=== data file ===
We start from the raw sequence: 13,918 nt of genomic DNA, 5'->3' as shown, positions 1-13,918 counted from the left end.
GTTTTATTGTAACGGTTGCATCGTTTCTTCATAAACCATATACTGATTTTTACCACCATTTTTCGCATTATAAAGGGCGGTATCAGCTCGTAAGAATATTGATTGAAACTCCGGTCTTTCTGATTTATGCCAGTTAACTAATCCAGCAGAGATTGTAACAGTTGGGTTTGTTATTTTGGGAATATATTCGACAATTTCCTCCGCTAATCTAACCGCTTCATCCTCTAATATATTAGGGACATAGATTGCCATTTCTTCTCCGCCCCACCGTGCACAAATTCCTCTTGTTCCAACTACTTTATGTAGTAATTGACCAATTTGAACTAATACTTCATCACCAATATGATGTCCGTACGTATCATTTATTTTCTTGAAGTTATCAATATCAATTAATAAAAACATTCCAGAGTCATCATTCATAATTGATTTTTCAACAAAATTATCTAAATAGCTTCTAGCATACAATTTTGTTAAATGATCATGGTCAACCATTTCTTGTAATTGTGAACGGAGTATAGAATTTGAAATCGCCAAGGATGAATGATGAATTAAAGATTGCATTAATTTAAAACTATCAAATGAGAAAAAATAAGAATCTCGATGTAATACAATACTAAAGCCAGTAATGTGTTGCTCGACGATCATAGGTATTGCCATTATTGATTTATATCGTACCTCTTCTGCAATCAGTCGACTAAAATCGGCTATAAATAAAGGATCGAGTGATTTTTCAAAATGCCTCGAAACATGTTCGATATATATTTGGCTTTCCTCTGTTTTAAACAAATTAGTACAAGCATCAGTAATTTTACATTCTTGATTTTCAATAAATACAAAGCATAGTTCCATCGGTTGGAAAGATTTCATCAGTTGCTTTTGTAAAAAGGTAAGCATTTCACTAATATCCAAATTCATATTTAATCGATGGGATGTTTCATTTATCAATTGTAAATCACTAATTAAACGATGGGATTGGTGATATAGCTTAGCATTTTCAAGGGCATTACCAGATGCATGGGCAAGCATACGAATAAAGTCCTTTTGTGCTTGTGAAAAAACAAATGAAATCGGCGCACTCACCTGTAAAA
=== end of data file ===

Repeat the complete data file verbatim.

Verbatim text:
We start from the raw sequence: 13,918 nt of genomic DNA, 5'->3' as shown, positions 1-13,918 counted from the left end.
GTTTTATTGTAACGGTTGCATCGTTTCTTCATAAACCATATACTGATTTTTACCACCATTTTTCGCATTATAAAGGGCGGTATCAGCTCGTAAGAATATTGATTGAAACTCCGGTCTTTCTGATTTATGCCAGTTAACTAATCCAGCAGAGATTGTAACAGTTGGGTTTGTTATTTTGGGAATATATTCGACAATTTCCTCCGCTAATCTAACCGCTTCATCCTCTAATATATTAGGGACATAGATTGCCATTTCTTCTCCGCCCCACCGTGCACAAATTCCTCTTGTTCCAACTACTTTATGTAGTAATTGACCAATTTGAACTAATACTTCATCACCAATATGATGTCCGTACGTATCATTTATTTTCTTGAAGTTATCAATATCAATTAATAAAAACATTCCAGAGTCATCATTCATAATTGATTTTTCAACAAAATTATCTAAATAGCTTCTAGCATACAATTTTGTTAAATGATCATGGTCAACCATTTCTTGTAATTGTGAACGGAGTATAGAATTTGAAATCGCCAAGGATGAATGATGAATTAAAGATTGCATTAATTTAAAACTATCAAATGAGAAAAAATAAGAATCTCGATGTAATACAATACTAAAGCCAGTAATGTGTTGCTCGACGATCATAGGTATTGCCATTATTGATTTATATCGTACCTCTTCTGCAATCAGTCGACTAAAATCGGCTATAAATAAAGGATCGAGTGATTTTTCAAAATGCCTCGAAACATGTTCGATATATATTTGGCTTTCCTCTGTTTTAAACAAATTAGTACAAGCATCAGTAATTTTACATTCTTGATTTTCAATAAATACAAAGCATAGTTCCATCGGTTGGAAAGATTTCATCAGTTGCTTTTGTAAAAAGGTAAGCATTTCACTAATATCCAAATTCATATTTAATCGATGGGATGTTTCATTTATCAATTGTAAATCACTAATTAAACGATGGGATTGGTGATATAGCTTAGCATTTTCAAGGGCATTACCAGATGCATGGGCAAGCATACGAATAAAGTCCTTTTGTGCTTGTGAAAAAACAAATGAAATCGGCGCACTCACCTGTAAAA